By Marvin Ross
Beyond the basic concepts, I’m not all that familiar with post traumatic stress disorder (PTSD) and, as a fan of Canadian General Romeo Dallaire, I got his latest book on that topic. General Dallaire was the commander of the UN Multinational Peace Force in Rwanda at the time of the genocide. I had read his original book on the topic, Shake Hands With the Devil, seen the film and heard him talk when he was on a national book tour promoting his first book.
Dallaire and his men were traumatized by the level of brutality they witnessed in Rwanda and powerless to do much to prevent it. Between April to mid July, 1994, an estimated 500,000 to a million people were butchered in that small African country. Dallaire and his men had front row seats. Not able to prevent it or stop it and with little support from the UN or the international community, they did what they could.
As Dallaire says in his book, he was the commander who set out on what he thought would be an adventure only “to bear witness to the most terrible horrors on earth. I too was responsible for the mission, and therefore bear the responsibilities for the deaths. I too face blame – from others and from myself – for not preventing the atrocities. I, too, live Life-in-Death.”
After his return to Canada, he resumed his normal duties as a staff officer and a frenetic work schedule while experiencing sleep deprivation, flashbacks, nightmares and emotional turmoil until he was given a medical discharge. There were numerous suicide attempts and, at one point, police found him passed out after he spent a night beside the Ottawa River.
Dallaire has devoted his time to bringing to light the events that happened in Rwanda and to helping to eradicate the use of Child Soldiers in conflicts through his charity. I was reminded when I read that in this book of a comment he made when I heard him speak. He mentioned the impact on trained soldiers of facing little kids of 9 and 10 charging at you with automatic assault rifles firing and their realization that if they did not shoot the kids, they would be shot themselves. It took a great deal of resolve to fire and left the soldiers with memories that they could not erase.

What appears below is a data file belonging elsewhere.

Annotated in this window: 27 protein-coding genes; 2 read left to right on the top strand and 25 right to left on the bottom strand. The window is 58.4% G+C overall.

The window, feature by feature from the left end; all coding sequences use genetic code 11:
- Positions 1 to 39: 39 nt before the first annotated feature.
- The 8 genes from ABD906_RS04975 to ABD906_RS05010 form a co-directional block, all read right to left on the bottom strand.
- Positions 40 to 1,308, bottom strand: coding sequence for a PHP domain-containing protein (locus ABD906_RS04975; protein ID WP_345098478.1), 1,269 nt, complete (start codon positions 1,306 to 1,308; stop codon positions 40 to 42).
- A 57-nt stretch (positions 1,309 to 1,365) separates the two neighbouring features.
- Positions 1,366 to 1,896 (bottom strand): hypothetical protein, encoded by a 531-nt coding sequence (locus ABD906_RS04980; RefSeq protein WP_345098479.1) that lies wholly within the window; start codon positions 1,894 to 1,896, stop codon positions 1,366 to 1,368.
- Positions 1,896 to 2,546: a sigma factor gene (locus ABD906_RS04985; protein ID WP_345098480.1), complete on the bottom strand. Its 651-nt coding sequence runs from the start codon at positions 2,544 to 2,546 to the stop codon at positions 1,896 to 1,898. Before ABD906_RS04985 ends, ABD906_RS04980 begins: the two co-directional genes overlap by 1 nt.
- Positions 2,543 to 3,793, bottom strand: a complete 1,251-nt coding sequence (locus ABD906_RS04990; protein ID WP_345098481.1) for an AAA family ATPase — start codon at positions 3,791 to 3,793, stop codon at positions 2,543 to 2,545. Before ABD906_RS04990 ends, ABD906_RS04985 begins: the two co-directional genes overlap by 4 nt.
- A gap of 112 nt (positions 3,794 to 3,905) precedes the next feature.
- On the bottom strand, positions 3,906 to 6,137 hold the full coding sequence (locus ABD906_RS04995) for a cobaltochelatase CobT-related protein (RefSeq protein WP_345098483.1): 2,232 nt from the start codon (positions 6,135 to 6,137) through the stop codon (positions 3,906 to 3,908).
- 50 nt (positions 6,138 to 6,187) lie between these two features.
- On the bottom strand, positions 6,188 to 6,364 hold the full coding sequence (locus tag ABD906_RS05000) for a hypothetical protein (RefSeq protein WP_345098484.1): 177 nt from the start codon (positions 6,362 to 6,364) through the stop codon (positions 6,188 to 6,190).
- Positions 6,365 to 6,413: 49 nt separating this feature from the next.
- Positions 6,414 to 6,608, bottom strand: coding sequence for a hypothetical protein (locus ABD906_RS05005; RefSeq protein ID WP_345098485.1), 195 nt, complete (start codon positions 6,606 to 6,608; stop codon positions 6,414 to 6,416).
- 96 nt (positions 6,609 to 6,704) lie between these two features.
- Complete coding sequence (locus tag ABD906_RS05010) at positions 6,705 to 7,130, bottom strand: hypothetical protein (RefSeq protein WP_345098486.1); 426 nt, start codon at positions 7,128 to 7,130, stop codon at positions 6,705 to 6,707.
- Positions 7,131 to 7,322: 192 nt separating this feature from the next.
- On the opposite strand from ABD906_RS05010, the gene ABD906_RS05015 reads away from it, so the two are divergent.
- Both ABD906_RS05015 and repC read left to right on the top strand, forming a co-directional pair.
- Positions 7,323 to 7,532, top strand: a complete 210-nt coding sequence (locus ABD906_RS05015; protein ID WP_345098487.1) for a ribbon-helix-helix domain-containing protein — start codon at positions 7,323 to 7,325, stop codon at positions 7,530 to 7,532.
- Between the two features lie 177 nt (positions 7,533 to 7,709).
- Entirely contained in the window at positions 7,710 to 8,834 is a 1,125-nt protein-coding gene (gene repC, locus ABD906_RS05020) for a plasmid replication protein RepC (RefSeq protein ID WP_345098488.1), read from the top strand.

When Dallaire was putting the material together for his first book on the genocide, he hired a researcher to help him. The impact of that work resulted in her taking her own life.
While he does have counselling, General Dallaire also takes medications and what he has to say about his pills is relevant for all mental illnesses. He says that some vets refuse pills because they want to fix their real being. His reply is that if you lost a leg, you would use a prosthesis and pills are the prostheses for what’s between the ears.
“If I wasn’t taking my pills, I would be a horrible person – depressed and aggressive, no matter how much therapy I was undergoing.”
A few pages later he says,
“Each night I take my pills, and try to sleep with the hope that I will not awaken amidst the roaming souls who still wander the hills of Rwanda, asking me to join them.”
Interesting too that someone can stave off the effects of the trauma for years before it finally comes crashing through. In one case he mentions, one of his men was able to carry on for 14 years before it impacted him and he committed suicide.
One of Dallaire’s activities is trying to get better understanding and support for the victims and it may be paying off. At this years Remembrance Day Service at the Cenotaph in Ottawa, the chief chaplain for the Canadian military included the victims of suicide in his talk.